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Shouldn't the background of Mr. Zimmerman be relevant, too

To The Daily Sun,

Over the past several weeks there have been many letters filled with speculation and conjecture regarding events leading up to the death of Trayvon Martin. The issue that is common in most, is race, and the role it may or may not have played. A refreshing letter from Mr. Andrew Engler says it best when he writes that, "I was not there for the confrontation that night so really have no business in determining what happened ... a jury heard the evidence and came to a conclusion. They were far more qualified to do so than are you and I."

Despite all the rhetoric, the only individual who knows if race was a motivating factor is George Zimmerman.

In referencing this tragic event, Mr. Ewing makes a dramatic sweeping generalization that the "incident revealed corruption of our media" — I'm sure he's including Fox News and other conservative media in that condemnation. But rather than defending the Stand Your Ground law or discussing the verdict of the jury, it's unfortunate instead that he went after the victim, portraying him as a doped-up hallucinatory career criminal who probably had it coming.

Medical examiners found THC, an ingredient in marijuana, when they tested Martin's blood and urine, but the amount was of such a low level that it would have played no role in his behavior the night he was killed. The level described can be seen days after somebody smokes. Ultimately, whether Martin was a perfect person or not is irrelevant to whether Zimmerman's conduct that night was justified. Clearly, there are two different versions of the events that transpired on February 26th, the night Martin was killed.

To be "fair and balanced" shouldn't Mr. Ewing have provided us with the relative background on George Zimmerman? His criminal records reveal that he does not have a clean past and has several brushes with the law. Records seem to indicate that he does have an aggressive personality. In 2005 Zimmerman was arrested and charged with "resisting officer with violence" and battery of law enforcement officer." Both of these felonies are considered third degree. Due to his desperate attempts, and possibly the fact that his father was an Orange County magistrate judge, the charges were reduced to "resisting officer without violence and the remaining charge was waived when he entered an alcohol education program. Again in 2005, Zimmerman's ex-fiancé was granted a restraining order alleging domestic violence. Prior to the events of February 26th, Zimmerman's neighbors complained about his aggressive tactics to the local police and the homeowners association. In police interviews, acquaintances of Zimmerman described him as a racist and very confrontational.

Who had the right to stand their ground — Martin or Zimmerman? The Florida Stand Your Ground law is a murky mess at best, which will hopefully lead people to start thinking and reevaluating. With this having been said, it risks a change in the law, and the NRA simply cannot have a defeat to their agenda of extending the scope of the Second Amendment. Political influence is what's most important — to hell with innocent victims.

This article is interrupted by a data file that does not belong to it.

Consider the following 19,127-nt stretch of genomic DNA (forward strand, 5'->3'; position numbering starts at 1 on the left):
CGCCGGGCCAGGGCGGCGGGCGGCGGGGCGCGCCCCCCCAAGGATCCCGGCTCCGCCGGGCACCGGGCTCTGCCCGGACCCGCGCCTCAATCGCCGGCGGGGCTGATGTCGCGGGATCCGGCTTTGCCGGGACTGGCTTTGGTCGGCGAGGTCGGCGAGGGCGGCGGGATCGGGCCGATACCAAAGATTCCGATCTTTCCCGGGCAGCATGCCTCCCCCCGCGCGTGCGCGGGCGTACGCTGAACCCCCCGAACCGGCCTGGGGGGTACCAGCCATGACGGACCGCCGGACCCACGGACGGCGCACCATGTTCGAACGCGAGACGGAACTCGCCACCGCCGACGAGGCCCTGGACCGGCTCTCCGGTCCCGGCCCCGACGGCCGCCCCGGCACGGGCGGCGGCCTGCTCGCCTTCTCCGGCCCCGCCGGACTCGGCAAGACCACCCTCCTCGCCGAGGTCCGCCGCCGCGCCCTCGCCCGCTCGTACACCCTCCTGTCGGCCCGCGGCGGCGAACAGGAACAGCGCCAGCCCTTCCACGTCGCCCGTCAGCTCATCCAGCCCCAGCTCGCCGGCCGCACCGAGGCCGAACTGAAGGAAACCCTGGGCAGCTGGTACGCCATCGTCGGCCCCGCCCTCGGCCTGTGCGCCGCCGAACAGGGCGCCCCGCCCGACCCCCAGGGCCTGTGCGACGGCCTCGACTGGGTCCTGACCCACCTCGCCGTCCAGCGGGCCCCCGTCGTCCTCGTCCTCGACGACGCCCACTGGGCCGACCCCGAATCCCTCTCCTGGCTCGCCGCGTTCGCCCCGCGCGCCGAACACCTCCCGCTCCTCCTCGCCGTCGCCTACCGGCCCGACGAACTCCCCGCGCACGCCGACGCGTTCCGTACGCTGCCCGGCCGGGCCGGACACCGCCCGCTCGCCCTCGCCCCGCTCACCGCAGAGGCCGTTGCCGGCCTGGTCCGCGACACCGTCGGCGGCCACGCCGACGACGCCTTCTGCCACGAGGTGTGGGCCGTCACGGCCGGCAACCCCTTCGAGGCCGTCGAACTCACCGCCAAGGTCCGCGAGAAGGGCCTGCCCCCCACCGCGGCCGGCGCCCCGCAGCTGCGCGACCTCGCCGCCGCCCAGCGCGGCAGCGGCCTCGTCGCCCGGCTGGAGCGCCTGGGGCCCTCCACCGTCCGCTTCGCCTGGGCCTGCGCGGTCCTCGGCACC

L. J. Siden


Last Updated on Tuesday, 06 August 2013 09:37

Hits: 225

Today's 20-somethings need to get their heads in game, fast

To The Daily Sun,

The origin of the assertion "There's a sucker born every minute" is disputed, but there's no disputing the fact that it applies to today's young adults. Call them Generation Y, Global Generation, or Net Gen, but know that they are the Sucker Generation. Government con men and Baby Boomers — who loudly profess to be looking out for their interests — are taking the kids to the cleaners.

By the time enough members of Generation Y start asking "Why us?" the con game will have run its course. The greatest inter-generational theft in history will have left them indentured servants to the past, with a future circumscribed by decisions made long before they had a vote. Ironically, surveys show this generation largely supports the progressive policies that will limit their lives. To avoid playing the part of patsy, New Hampshire's youth need to understand what's being done to them and by whom. They then need to start voting from enlightened self-interest, not youthful idealism.

Across the country governments at every level, in cahoots with public-sector unions, have amassed unfathomable debts in a vicious cycle of quid pro quo. In exchange for votes and financial support, they made promises to pay unionized workers wages, benefits, and retirement packages that far out-strip the ability of current taxpayers to manage. To avoid alienating those taxpayers in their bid for union support, elected representatives hid the true costs of their promises, chronically underfunding the debt obligations and pushing the day of reckoning beyond voters' attention spans. But the free-lunch mentality is finally giving way to reality as the bills come due. Witness Detroit to see the future for us all.

Detroit's financial woes have been long in coming and are now widely reported. The city owes more in public pension and bond obligations than it can ever hope to repay. Across decades city leaders failed to live up to their most basic municipal duties. Other cities — and some states — are not that far behind and soon their stories will make headlines. But why should the Granite State's 20-somethings care? Because inevitably, and underhandedly, those debts will be transferred to them.

In an egregious case of "taxation without representation," New Hampshire's young adults will pay for poor decisions made in places where they had no vote. Money that would otherwise fund their schools, their roads, their communities — or their own family's necessities — will instead bail out municipal pensioners who will make more in retirement than they will after decades in the workforce. Their earnings will be spent to rescue residents of Detroit, Oakland, Chicago, and a dozen other cities whose budgets have been built on unsustainable borrowing.

It gets worse: In addition to municipal insolvencies, costly and underfunded federal health care and entitlement programs will pull even more money from their future to fund obligations from the past. The generation that once rallied to "Don't trust anyone over 30" and railed against the power of "The Man" now acts the part. While holding most of the nation's political power and wealth they show little regard for Gen Y, except as a source of revenue. Gen Y will pay to maintain programs today that won't be there for them tomorrow.